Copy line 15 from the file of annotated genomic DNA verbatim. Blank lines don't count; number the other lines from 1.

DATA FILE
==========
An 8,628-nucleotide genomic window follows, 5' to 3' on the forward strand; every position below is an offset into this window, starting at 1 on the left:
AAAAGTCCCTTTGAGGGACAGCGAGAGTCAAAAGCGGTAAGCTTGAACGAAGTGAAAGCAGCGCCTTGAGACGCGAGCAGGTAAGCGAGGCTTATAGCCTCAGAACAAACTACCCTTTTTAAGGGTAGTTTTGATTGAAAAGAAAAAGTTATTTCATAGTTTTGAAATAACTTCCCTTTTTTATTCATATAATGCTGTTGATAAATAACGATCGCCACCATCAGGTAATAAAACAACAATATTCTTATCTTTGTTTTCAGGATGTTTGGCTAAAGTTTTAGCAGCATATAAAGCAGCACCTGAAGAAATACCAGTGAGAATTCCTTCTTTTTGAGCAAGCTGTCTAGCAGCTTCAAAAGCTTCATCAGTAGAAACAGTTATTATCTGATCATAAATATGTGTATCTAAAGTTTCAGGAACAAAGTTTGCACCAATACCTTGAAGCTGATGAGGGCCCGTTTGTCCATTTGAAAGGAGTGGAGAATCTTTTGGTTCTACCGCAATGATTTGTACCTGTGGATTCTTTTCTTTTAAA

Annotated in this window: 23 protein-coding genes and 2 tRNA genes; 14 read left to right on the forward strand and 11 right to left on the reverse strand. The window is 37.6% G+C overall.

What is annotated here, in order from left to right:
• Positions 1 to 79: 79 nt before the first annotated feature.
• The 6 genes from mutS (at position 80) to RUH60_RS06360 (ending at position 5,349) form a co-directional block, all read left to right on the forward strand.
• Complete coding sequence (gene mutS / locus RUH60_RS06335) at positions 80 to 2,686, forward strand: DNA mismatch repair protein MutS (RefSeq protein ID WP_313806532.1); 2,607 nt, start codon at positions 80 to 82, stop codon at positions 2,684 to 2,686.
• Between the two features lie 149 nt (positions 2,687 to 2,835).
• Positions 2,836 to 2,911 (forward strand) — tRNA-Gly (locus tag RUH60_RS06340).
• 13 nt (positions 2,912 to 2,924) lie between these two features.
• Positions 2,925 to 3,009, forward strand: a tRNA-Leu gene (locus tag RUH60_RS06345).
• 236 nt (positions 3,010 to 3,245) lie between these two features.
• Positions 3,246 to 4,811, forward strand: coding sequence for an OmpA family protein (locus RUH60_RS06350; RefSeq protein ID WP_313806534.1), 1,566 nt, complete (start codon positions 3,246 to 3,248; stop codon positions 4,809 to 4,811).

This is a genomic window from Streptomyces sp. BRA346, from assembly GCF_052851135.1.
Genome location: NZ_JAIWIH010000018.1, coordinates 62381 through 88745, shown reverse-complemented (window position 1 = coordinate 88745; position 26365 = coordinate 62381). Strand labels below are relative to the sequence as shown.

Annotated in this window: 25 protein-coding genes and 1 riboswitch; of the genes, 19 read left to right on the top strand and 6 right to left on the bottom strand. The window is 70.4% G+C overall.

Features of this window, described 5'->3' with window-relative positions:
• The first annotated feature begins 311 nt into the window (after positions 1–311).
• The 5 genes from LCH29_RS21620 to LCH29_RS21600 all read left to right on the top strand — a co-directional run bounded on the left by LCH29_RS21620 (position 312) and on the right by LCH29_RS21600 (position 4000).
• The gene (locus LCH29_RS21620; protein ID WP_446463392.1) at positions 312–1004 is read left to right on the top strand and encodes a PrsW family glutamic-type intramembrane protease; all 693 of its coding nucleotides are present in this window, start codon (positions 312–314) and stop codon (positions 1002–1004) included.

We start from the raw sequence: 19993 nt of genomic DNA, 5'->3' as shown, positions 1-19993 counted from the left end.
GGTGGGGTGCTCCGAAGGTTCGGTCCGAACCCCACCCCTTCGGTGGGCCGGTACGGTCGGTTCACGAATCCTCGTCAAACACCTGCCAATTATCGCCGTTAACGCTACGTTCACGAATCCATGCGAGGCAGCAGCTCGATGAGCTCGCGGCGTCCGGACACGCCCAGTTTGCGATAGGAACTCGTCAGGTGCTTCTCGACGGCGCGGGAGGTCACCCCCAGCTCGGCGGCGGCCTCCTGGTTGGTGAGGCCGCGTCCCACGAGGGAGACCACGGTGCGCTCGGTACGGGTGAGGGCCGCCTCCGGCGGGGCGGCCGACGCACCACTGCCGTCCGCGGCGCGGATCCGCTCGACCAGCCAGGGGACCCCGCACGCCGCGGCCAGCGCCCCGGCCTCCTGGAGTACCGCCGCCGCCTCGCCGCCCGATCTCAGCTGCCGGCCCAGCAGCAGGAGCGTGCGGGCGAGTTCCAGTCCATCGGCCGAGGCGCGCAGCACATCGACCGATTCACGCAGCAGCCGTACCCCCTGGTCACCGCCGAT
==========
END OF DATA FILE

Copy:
Genome location: NZ_JAIWIH010000018.1, coordinates 62381 through 88745, shown reverse-complemented (window position 1 = coordinate 88745; position 26365 = coordinate 62381). Strand labels below are relative to the sequence as shown.